Eliot (1). This is certainly true for his works “The Love Song of J. Alfred Prufrock” and “The Waste Land”. These works, written in the early days of the Modernist writing movement, show Eliot’s displeasure with the modern world he inhabited. This attitude is reflected in the two works mentioned above, and are expressed in the themes of isolation and miscommunication. While the title suggests that The Lovesong of J. Alfred Prufrock is a love poem, the poem centres around the theme of isolation, as can be seen by the use of pronouns and the isolation of certain lines on the type page.
Conceptions of exploit and exposibility is constant in his text as he verbally expresses the truth, or what the public can receive. The poem, Homecoming, communicates the horrible aftermaths of war, categorically the Vietnam war and the effects on Australia, and our adolescence. Homecoming prospers in addressing the quandaries that the regime do not addressed in the promotional posters and propaganda spoon victualed to society, which we victual up expeditiously. Dawe, through this poem was to make us cognisant about the quandaries of war. On the Death of Ronald Ryan, alternatively was rather a homage to the last man executed in Australia, rather than being an exposing piece of text, though it does contain aspects that do explicate the powerlessness of society and the authentic power of the regime.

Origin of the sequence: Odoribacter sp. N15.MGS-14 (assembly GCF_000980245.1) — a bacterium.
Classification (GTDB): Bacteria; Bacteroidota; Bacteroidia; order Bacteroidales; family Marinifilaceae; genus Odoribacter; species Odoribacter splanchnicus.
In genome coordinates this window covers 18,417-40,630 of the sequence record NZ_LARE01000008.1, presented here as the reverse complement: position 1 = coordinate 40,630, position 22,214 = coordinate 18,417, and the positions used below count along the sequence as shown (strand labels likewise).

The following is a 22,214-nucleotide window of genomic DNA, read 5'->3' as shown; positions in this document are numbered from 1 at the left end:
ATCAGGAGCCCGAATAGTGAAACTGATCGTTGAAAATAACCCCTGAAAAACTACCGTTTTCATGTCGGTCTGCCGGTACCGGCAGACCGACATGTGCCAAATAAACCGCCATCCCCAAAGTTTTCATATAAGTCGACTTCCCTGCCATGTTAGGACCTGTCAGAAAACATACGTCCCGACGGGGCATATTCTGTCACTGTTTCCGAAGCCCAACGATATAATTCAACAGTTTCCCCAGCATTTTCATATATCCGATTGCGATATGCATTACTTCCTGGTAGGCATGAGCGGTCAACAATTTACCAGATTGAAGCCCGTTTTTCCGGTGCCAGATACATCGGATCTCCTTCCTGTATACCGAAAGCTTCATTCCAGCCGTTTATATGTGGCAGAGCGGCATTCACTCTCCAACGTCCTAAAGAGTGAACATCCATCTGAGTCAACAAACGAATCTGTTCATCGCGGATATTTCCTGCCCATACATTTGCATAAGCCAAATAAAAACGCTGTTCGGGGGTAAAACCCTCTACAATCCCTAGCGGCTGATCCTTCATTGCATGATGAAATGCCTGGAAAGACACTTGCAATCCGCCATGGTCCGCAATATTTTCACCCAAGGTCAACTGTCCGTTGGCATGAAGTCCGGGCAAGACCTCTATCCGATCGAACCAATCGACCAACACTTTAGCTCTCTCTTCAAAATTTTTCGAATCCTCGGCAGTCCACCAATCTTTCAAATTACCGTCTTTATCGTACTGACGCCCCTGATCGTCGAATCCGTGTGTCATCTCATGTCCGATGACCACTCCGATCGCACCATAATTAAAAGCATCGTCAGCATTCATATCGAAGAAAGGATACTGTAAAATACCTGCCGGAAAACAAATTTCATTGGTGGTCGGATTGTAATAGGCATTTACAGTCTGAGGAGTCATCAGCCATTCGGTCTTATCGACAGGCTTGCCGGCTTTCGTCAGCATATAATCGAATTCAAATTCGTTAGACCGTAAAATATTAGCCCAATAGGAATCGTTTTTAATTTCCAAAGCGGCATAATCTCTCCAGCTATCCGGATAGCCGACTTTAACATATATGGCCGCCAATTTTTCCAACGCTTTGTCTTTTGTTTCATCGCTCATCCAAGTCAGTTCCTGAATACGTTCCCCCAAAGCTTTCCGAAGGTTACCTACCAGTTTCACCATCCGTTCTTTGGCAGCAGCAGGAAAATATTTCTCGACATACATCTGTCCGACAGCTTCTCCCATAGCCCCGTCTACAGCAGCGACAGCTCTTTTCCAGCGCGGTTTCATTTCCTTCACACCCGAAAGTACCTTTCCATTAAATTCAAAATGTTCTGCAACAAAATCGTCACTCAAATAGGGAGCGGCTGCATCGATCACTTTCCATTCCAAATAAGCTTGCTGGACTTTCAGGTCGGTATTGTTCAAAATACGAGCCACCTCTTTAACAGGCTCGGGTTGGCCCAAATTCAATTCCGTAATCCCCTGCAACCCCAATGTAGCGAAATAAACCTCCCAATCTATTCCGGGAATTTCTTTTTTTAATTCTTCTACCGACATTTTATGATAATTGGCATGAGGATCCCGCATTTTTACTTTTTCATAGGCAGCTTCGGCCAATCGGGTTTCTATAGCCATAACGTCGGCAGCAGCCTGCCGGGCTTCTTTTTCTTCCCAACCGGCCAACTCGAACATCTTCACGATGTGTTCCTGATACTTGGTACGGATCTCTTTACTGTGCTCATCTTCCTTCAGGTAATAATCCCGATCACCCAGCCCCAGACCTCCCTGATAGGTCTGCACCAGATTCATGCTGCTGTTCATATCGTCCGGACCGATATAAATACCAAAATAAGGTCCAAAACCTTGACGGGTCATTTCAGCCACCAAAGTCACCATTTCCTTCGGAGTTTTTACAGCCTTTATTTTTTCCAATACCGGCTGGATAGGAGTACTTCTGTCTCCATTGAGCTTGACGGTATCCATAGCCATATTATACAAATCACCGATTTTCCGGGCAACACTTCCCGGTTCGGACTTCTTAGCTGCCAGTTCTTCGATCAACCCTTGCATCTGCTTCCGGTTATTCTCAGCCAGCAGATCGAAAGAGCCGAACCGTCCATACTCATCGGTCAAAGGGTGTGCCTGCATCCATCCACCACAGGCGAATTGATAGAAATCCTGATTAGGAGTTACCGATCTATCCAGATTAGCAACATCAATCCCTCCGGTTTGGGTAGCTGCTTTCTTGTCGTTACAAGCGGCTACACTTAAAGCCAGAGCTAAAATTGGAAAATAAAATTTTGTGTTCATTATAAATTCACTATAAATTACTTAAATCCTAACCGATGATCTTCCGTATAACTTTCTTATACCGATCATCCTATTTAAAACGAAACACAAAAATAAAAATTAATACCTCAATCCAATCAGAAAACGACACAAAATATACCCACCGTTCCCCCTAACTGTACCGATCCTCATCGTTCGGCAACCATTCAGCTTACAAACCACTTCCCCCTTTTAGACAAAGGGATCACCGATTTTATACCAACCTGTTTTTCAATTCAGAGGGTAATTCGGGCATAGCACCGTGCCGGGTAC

The term modernism has been used to designate T.S Eliot’s tendency of revolt that represented a complete break with the contemporary poetry. When eliot appeared on the scene , English poetry was dominated by the Georgian poets who tried to carry on the Victorian romantic tradition .Eliot revolted against the Georgian school of poetry as it ignored the complexities of the new age , and played on the lowest artistic responses of a large audience. georgian poetrt was external and fit to be communicated to the public and against this sort of poetry . eliot advocated and practiced poetry which was inner, secret ,mystrios , taught to a select few. Referring to this fact Maxwell has observed in the poetry of t. s eliot “from 1900 until first world